|Purnell Gates: "I can beat Chavez Jr!"
INTERVIEW by Benny Henderson Jr - AKA "Big Dog" (Aug 11, 2006)
The once beaten welterweight prospect Purnell Gates 13-1 (11 KO’s) is usually a quiet soft spoken individual, never quick to jump the gun and speak out his mind but always willing to throw down, but when he’s fervent for a fight or attempting to make a statement he will let loose, and now he’s geared up to speak out on his career and in hopes of a face off against Julio Cesar Chavez Jr.
The three-year pugilistic veteran from Grandvill, MI, made his debut in December of 2003 after a successful stint in the amateurs, registering back to back knock out victories Gates stepped in with the tough Puerto Rican Christian De Hoyos
in March of ’04. Suffering from bronchitis Gates struggled through out the fight but survived to the scorecards to lose his one and only bout, via unanimous decision, a bout that Gates described as one his toughest bouts to date.
Earning the nickname ‘Knock You Out’ for his unrelenting power Gates marched on defeating all in his pathway pounding out nine knockout victories, registering three first round W’s. June of this year Purnell faced his toughest task taking ok Terry Tock, after getting caught with a solid shot shaking up the thirty-three year old a bit Purnell went on the war path to gain a third round knockout, and just last month in Manchester, IA, Gates sought out and destroyed ‘The People’s Champ’ Harold Cutts in the opening round.
Aside from being a professional fighter Purnell owns and operates his moving company and manages fighters as well. In this exclusive interview Purnell details his plans for his future, as well as his fighters under his management company, he talks stepping up, his abilities and Chavez Jr., enjoy.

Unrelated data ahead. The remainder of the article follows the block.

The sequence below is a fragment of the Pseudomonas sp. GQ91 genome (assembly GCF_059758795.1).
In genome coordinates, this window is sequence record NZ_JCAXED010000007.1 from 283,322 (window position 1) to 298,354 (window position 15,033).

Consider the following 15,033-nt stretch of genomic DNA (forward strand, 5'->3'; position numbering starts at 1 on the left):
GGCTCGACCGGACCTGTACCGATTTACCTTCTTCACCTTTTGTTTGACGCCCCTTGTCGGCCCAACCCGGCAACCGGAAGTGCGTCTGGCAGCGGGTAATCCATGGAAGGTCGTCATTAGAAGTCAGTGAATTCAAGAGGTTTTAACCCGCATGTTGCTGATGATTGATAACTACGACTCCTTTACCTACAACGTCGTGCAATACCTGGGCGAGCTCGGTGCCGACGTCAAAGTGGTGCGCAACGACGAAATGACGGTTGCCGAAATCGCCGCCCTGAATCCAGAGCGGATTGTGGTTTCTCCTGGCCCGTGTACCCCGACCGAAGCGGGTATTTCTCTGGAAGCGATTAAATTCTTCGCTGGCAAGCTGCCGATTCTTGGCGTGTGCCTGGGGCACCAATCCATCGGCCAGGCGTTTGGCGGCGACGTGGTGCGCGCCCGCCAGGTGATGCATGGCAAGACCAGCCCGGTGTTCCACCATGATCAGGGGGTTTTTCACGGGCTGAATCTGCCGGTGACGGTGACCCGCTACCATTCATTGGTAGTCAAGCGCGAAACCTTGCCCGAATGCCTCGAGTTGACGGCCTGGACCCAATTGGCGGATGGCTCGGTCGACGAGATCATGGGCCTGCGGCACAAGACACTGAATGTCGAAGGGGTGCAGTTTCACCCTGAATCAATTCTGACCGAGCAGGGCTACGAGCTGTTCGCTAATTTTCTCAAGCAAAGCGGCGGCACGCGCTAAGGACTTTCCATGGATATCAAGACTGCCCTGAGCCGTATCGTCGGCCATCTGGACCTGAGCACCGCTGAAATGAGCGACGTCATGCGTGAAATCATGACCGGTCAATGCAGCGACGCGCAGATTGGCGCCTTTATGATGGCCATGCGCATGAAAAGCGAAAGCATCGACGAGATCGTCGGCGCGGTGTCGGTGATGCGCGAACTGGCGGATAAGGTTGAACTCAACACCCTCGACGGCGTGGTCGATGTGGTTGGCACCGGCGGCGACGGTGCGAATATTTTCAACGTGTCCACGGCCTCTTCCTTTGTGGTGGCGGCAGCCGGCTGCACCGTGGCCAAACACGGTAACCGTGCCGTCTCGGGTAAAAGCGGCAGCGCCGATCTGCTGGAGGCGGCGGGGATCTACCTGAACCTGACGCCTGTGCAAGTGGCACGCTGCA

Benny Henderson Jr.: What have you been up to as of late?
Purnell Gates: Right now I have been working on moving my fighters, I am really focused on the management side and have been in talks with quite a few fighters that are interested in signing with my management team, so I am looking at building that. I think it is going to work out for me because I understand business first and foremost, boxing was just a hobby for me and the business side of the sport I just love, I love doing business and have been doing business for myself for the last ten to twelve years so it is just second nature for me. I want to do business with business men, I don’t want to work with cheats, I have fighters that I am trying to move up as well as myself, so if any promoter would take me on I would bring my fighters along as well, it is a win, win situation for us both.
BH: Give us a little insight on your last victory.
PG: Well I went in there aggressive, and I am not usually an aggressive fighter but in my fight prior to this win I got caught, I was a bit to relaxed coming into the fight with Tock and he caught me in the second round, but then I went on to knock him out in the third round, but this fight I didn’t care to feel out my opponent, I wanted to go in there and get him out.
BH: What has been your toughest bout to date?
PG: Probably my loss against Christian De Hoyos, and I say that was my toughest because it was tough for me mentally because I had bronchitis. I was sick and didn’t know what was going on and that fight was my toughest. I really couldn’t breathe from the second round on, it went to the decision, I didn’t know I was even sick until after the fight, I had to go to the doctor and they told me I had bronchitis, so that was tough for me dealing with it because I wasn’t 100% for the fight. To prepare for the fight I felt something was going on but I press on. And my debut was a bit tough; I think anybodies debut is tough because of the unknown.